A deed or lease may include a covenant of quiet enjoyment to insure an owner or tenant against a disturbance.”

This law allows you to live in a rental property peacefully and without disturbance. Your landlord violates your request for quiet enjoyment if, for example, your landlord frequently makes unnecessary and unannounced visits to the property or harasses you on the phone or in person.

What Can’t A Landlord Do?

There are still limitations to a landlord’s power. These issues below are things that cross the line:

  1. Discrimination is a big deal in NYC law, and landlords cannot turn people away based on race, religion, age, disability, sexual orientation, gender, or creed. You must talk to a lawyer if you believe you are a victim of discrimination.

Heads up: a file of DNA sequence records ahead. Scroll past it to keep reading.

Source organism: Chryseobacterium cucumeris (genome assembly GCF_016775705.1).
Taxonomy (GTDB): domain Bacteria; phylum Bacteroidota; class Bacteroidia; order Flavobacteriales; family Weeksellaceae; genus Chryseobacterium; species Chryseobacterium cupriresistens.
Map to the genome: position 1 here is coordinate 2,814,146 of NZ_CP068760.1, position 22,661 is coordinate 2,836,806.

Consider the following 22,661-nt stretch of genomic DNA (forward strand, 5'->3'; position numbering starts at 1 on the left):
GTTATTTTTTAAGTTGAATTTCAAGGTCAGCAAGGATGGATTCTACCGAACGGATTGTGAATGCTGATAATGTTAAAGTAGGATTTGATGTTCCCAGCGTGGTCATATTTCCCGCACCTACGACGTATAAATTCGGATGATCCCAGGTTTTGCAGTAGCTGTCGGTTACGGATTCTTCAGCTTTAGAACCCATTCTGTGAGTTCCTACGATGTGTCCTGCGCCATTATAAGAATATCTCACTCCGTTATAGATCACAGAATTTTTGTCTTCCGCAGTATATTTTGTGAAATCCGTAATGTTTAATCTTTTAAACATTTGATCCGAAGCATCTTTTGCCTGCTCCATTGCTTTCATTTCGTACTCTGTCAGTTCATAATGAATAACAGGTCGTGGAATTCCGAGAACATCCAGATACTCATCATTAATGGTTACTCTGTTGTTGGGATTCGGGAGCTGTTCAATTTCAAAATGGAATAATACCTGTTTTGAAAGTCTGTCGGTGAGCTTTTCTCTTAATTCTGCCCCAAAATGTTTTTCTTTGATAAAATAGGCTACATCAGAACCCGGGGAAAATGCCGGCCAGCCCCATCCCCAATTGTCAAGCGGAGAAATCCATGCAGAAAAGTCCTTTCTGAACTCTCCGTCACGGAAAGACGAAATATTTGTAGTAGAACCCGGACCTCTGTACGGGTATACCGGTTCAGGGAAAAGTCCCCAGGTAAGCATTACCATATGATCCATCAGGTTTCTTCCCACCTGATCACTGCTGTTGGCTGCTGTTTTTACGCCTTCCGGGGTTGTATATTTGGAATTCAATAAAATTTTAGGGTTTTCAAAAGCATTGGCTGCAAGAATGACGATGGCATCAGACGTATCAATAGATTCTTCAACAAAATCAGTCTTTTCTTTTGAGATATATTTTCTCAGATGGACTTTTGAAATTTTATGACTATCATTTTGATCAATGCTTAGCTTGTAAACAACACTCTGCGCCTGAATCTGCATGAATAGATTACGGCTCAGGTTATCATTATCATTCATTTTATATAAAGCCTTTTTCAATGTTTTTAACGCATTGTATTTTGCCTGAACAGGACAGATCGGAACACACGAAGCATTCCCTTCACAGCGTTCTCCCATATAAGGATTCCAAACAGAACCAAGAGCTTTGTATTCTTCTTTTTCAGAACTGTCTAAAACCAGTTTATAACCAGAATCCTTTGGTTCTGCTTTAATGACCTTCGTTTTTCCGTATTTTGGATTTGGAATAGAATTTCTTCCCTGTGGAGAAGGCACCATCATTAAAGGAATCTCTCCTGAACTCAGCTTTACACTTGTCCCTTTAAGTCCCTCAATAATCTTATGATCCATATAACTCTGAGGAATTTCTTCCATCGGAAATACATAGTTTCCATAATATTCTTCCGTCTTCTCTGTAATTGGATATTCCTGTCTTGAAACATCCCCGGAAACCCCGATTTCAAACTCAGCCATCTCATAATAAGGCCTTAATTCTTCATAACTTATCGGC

2. They cannot force you to leave your home without a written court order. Changing the locks while you’re out, packing up all your stuff, going outside, and similar methods are illegal. You must follow the eviction process, period. Similarly, they cannot prevent you from entering the home.
  3. They also cannot cut off your utilities. Your utility company is in charge of that, and your landlord has no say in whether you get cut off (a.k.a. refusal of service).
  4. Oh, and landlords also can’t ignore problems with your building. Landlords are 100 percent responsible for the care and upkeep of your building, including pest control (like bed bugs), broken pipes, poor plumbing, and busted heating.
  5. Landlords cannot retaliate against you for bad reviews, complaints, or similar issues. So, they can’t raise your rent payments because you give a bad review.
  6. A landlord cannot remove items from your home and enter the house without warning. Most of the time, they’ll give you 24 hours’ notice before they have you leave.